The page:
Indian captain Harmanpreet hasn't managed a single 50-plus score in T20Is since that 103 against New Zealand in the 2018 T20 World Cup and has so far only scored 26 runs in this competition. The 30-year-old however will be expected to step up and ensure that the middle-order doesn't flounder again.
India have got terrific starts in all four games but not once the middle-order has managed to capitalise on it properly. While Shafali has taken care of the scoring in the first six overs, India need someone with the power game of Harmanpreet in the death overs. The likes of Deepti Sharma, Rodrigues and Bhatia don't have that and that's where Harmanpreet will have to lead from the front.
While the Indian batters are yet to click as a unit, their bowlers have done a phenomenal job so far. The spin quartet of - Deepti, Poonam Yadav, Radha Yadav and Rajeshwari Gayakwad - have done well as a group. And to add to that, Harmanpreet has used them perfectly. While Deepti has mostly bowled in the powerplay, the other three have operated in the middle and death overs. Poonam is tournament's joint leading wicket-taker, but it was left-arm spinner Radha who claimed four wickets against Sri Lanka in India's last league encounter. Meanwhile, Shikha Pandey has been India's only frontline seamer and the right-arm pacer has bowled those tough overs and done the job for the team.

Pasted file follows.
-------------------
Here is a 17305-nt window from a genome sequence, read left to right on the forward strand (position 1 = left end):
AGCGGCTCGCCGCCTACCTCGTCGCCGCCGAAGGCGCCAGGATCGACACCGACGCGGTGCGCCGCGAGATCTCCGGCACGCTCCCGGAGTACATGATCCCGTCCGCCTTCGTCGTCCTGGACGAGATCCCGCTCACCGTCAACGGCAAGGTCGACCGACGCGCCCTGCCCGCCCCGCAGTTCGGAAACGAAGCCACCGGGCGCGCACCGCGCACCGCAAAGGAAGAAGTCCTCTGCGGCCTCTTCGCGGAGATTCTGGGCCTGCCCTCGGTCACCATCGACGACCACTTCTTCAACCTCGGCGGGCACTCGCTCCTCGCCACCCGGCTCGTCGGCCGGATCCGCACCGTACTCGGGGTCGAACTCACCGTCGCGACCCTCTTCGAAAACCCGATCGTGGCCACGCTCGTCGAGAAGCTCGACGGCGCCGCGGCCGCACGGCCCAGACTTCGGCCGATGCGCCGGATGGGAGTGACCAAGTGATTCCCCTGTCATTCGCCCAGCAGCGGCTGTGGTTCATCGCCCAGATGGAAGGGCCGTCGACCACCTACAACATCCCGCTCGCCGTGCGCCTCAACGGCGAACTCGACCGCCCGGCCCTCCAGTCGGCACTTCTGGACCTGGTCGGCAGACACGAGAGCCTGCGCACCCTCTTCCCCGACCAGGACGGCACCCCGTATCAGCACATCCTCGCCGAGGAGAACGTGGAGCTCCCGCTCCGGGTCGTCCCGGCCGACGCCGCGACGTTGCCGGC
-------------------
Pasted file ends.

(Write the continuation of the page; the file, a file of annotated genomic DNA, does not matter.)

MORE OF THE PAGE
However, it was Poonam who derailed Australia's chase in the tournament opener by picking up 4 for 19. The pint-sized legspinner has taken 11 wickets at 13.27 in the six matches she has played against Australia. Meg Lanning, the Australian skipper, has already said that her team will come with a proper plan against Poonam and will have to be at their best in what will be Australia's sixth T20 World Cup final.
"Yeah, we will talk about Poonam Yadav. There's a lot of learnings from that first game that we feel like we can implement. Yeah, we'll do all our research over the next few days, have a look at them, but also how we can play. I've got no doubt we'll be able to adapt," said Lanning after Australia's five-run (DLS) victory over South Africa in the semi-final. "India are a very, very good side, and they've showed that throughout the tournament. So we're going to have to play well."
"It seems like it has sort of fallen into place a little bit, and Sunday is going to be massive. So hopefully there is 90,000 people there. Everything's been done that could possibly be done, and we're just really pumped we get to be out in the middle and play in front of everyone."